Sabina Ciorastenau Spotlights Naglaa El-Abaddi
By Sabina Ciorastenau, Travel Scholar and Speaker Ambassador at the 2019 Planetary Health Annual Meeting
During the 2019 Planetary Health Annual Meeting at Stanford University, I had the true pleasure of being Dr. Naglaa H. El-Abbadi’s speaker ambassador. Given that my doctoral research is on sustainable diets in China and Dr. El-Abbadi has been working on sustainable dietary patterns for several years, it was very helpful to be mentored by her. Although we only spent a short time together at the conference, Naglaa acted as a true mentor and has inspired me to pursue a postdoc in sustainable development.
Since February 2019, Naglaa Hani El-Abbadi has been a postdoctoral research fellow at The Gerald J. and Dorothy R. Friedman School of Nutrition Science and Policy at Tufts University. Before joining the research team at Tufts University, Dr. El-Abbadi completed a PhD in Nutritional Epidemiology at the Friedman School of Nutrition Science and Policy at Tufts University, in Boston, Massachusetts. Her previous education includes a BSc in Biological Sciences from the University of California Irvine, and an MPH in Community Health Education from the University of California Los Angeles. Naglaa’s entire education background shows obvious commitment to health and nutrition research and to finding solutions to advancing planetary health.
In her current role as a postdoctoral scholar at Tufts’ Friedman School, Naglaa collaborates with Dr. Jeffrey Blumberg and Dr. Renata Micha. Her most recent research work revolves around the interlinkages between dietary patterns and environmental sustainability. In particular, her efforts center on identifying and analyzing food consumption patterns that promote human health via enhanced nutrition, while simultaneously ensuring environmental co-benefits. Moreover, her work also focuses on the role diets play in inflammation and immune function. Her research in the above-mentioned fields started during her doctoral programme, with her PhD dissertation focusing on assessing the sustainability level of various dietary patterns. In practical terms, Naglaa’s research, very much like my own PhD research, analyses what feasible dietary changes can be made so that nutritional diet quality is improved while, at the same time, there is no increase in the environmental footprint of these individual diets. For that purpose, she developed the Dietary Environmental Index (DEX) as a scoring system comprising estimates of the nutritional and environmental impact of an extensive number of foods eaten in the United States and employed to assess the sustainability level of existing and modeled dietary patterns.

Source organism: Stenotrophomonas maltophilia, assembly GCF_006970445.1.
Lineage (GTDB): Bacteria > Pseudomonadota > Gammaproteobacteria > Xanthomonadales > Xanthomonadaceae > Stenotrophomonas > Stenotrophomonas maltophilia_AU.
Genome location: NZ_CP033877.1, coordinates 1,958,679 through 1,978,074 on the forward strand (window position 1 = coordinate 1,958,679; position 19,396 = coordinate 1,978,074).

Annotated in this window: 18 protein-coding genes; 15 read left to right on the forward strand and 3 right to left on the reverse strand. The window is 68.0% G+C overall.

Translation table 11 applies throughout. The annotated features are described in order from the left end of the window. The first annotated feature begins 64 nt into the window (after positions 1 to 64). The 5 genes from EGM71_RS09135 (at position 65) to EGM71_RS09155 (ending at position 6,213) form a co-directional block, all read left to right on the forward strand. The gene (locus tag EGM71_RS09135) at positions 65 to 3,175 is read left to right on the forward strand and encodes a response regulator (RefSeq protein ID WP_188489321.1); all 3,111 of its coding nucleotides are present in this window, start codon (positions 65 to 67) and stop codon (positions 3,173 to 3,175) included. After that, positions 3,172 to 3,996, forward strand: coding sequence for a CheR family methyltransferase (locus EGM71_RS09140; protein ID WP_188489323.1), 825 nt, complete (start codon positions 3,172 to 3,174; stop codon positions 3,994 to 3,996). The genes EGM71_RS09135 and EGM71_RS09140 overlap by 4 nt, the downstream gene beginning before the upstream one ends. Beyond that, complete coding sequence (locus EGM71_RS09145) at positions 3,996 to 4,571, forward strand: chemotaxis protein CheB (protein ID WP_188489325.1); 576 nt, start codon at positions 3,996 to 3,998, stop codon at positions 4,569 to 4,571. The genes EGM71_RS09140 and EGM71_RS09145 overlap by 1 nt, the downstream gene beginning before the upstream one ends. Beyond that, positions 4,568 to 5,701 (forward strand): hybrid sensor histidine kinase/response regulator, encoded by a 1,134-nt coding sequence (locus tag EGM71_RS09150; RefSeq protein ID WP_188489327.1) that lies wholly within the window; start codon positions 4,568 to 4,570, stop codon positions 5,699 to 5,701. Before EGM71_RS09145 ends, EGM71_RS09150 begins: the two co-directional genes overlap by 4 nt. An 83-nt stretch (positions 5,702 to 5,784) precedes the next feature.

Dr. El-Abbadi has been actively involved with the Planetary Health Alliance since its very beginning; she gave a very convincing speech at the inaugural 2017 PHA meeting on the development of the DEX, which emphasized the fascinating but complex relationship between dietary intake and health in the context of environmental effects. She has continued her collaboration with the PHA since: leading education working groups and becoming a mentor to three PhD candidates researching sustainable food consumption (including myself!) from across the world just this year. She is currently dedicating efforts to setting up a Planetary health nutrition, diets, and food systems themed working group within the PHA, with the purpose of bringing together a variety of researchers from different institutions, who are active in the same research field.
In the meantime, she is an active founding member of the Tufts Sustainable Diets Journal Club, which brings together students and faculty at monthly meetings with the goal of discussing the most recent research on sustainable diets. Participants aim to analyze papers which cover the diversity of areas within sustainability such as health and nutrition, environment, economics, but also culture and society. The club’s first meeting took place in October 2019 and was held as a video conference with Dr. Kate Clancy, who wrote the paper “Dietary Guidelines for Sustainability,” published in 1986 in the Journal of Nutrition Education and that Naglaa considers to be one of the foundational papers on the subject.
Dr. El-Abbadi’s most recent research includes a paper on the “Application of the Dietary Environmental Index to Model More Sustainable Versions of Food Intake Patterns Reported in the 2007–2008 NHANES (OR20–01–19),” that was published in June 2019 in the Current Developments in Nutrition journal, modeled how observed food choices can be adjusted, using equivalent food substitutions, in order to maximize nutritional diet quality and reduce its environmental impact. Another paper she co-authored, entitled “Linking sustainability to the healthy eating patterns of the Dietary Guidelines for Americans: a modelling study,” was published in The Lancet Planetary Health in August 2018 and compared the potential environmental impact of three different dietary patterns — referred to as the healthy US-style, healthy Mediterranean-style, and healthy vegetarian — recommended in the 2015–20 Dietary Guidelines for Americans.
Disclaimer: The views and opinions expressed in this article are those of the author and do not necessarily reflect the position of the Planetary Health Alliance or its members.